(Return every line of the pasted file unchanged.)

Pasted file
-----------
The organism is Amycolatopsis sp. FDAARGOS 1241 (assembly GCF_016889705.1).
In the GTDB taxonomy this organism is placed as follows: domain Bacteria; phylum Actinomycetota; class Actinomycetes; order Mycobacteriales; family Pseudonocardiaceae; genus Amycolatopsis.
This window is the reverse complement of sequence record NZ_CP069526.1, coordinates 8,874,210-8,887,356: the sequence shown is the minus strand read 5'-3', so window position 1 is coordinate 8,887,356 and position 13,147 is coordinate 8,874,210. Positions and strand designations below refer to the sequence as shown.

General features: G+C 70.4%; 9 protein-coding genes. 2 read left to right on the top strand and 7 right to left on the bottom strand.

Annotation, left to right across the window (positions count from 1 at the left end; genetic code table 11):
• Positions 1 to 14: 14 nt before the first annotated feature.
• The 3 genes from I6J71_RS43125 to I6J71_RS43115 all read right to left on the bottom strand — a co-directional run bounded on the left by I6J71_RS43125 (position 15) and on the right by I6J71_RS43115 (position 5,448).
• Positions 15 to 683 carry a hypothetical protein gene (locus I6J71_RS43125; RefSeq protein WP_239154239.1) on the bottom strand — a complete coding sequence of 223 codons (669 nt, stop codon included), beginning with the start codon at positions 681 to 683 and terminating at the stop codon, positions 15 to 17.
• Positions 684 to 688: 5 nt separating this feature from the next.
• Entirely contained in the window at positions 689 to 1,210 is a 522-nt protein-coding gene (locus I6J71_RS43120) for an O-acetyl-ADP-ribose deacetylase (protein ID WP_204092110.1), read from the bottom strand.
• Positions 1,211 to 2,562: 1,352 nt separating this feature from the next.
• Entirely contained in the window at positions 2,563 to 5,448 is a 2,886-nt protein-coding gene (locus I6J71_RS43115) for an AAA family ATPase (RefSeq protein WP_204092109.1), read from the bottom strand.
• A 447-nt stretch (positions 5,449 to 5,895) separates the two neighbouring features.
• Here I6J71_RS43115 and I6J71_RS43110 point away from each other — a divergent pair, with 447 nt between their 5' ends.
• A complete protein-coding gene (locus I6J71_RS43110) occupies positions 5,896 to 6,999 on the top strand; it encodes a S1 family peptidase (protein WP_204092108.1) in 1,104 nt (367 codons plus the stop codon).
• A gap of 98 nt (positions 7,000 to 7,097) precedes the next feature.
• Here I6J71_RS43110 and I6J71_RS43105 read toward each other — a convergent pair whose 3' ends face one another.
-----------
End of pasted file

The organism is Amycolatopsis sp. FDAARGOS 1241 (assembly GCF_016889705.1).
In the GTDB taxonomy this organism is placed as follows: domain Bacteria; phylum Actinomycetota; class Actinomycetes; order Mycobacteriales; family Pseudonocardiaceae; genus Amycolatopsis.
This window is the reverse complement of sequence record NZ_CP069526.1, coordinates 8,874,210-8,887,356: the sequence shown is the minus strand read 5'-3', so window position 1 is coordinate 8,887,356 and position 13,147 is coordinate 8,874,210. Positions and strand designations below refer to the sequence as shown.

General features: G+C 70.4%; 9 protein-coding genes. 2 read left to right on the top strand and 7 right to left on the bottom strand.

Annotation, left to right across the window (positions count from 1 at the left end; genetic code table 11):
• Positions 1 to 14: 14 nt before the first annotated feature.
• The 3 genes from I6J71_RS43125 to I6J71_RS43115 all read right to left on the bottom strand — a co-directional run bounded on the left by I6J71_RS43125 (position 15) and on the right by I6J71_RS43115 (position 5,448).
• Positions 15 to 683 carry a hypothetical protein gene (locus I6J71_RS43125; RefSeq protein WP_239154239.1) on the bottom strand — a complete coding sequence of 223 codons (669 nt, stop codon included), beginning with the start codon at positions 681 to 683 and terminating at the stop codon, positions 15 to 17.
• Positions 684 to 688: 5 nt separating this feature from the next.
• Entirely contained in the window at positions 689 to 1,210 is a 522-nt protein-coding gene (locus I6J71_RS43120) for an O-acetyl-ADP-ribose deacetylase (protein ID WP_204092110.1), read from the bottom strand.
• Positions 1,211 to 2,562: 1,352 nt separating this feature from the next.
• Entirely contained in the window at positions 2,563 to 5,448 is a 2,886-nt protein-coding gene (locus I6J71_RS43115) for an AAA family ATPase (RefSeq protein WP_204092109.1), read from the bottom strand.
• A 447-nt stretch (positions 5,449 to 5,895) separates the two neighbouring features.
• Here I6J71_RS43115 and I6J71_RS43110 point away from each other — a divergent pair, with 447 nt between their 5' ends.
• A complete protein-coding gene (locus I6J71_RS43110) occupies positions 5,896 to 6,999 on the top strand; it encodes a S1 family peptidase (protein WP_204092108.1) in 1,104 nt (367 codons plus the stop codon).
• A gap of 98 nt (positions 7,000 to 7,097) precedes the next feature.
• Here I6J71_RS43110 and I6J71_RS43105 read toward each other — a convergent pair whose 3' ends face one another.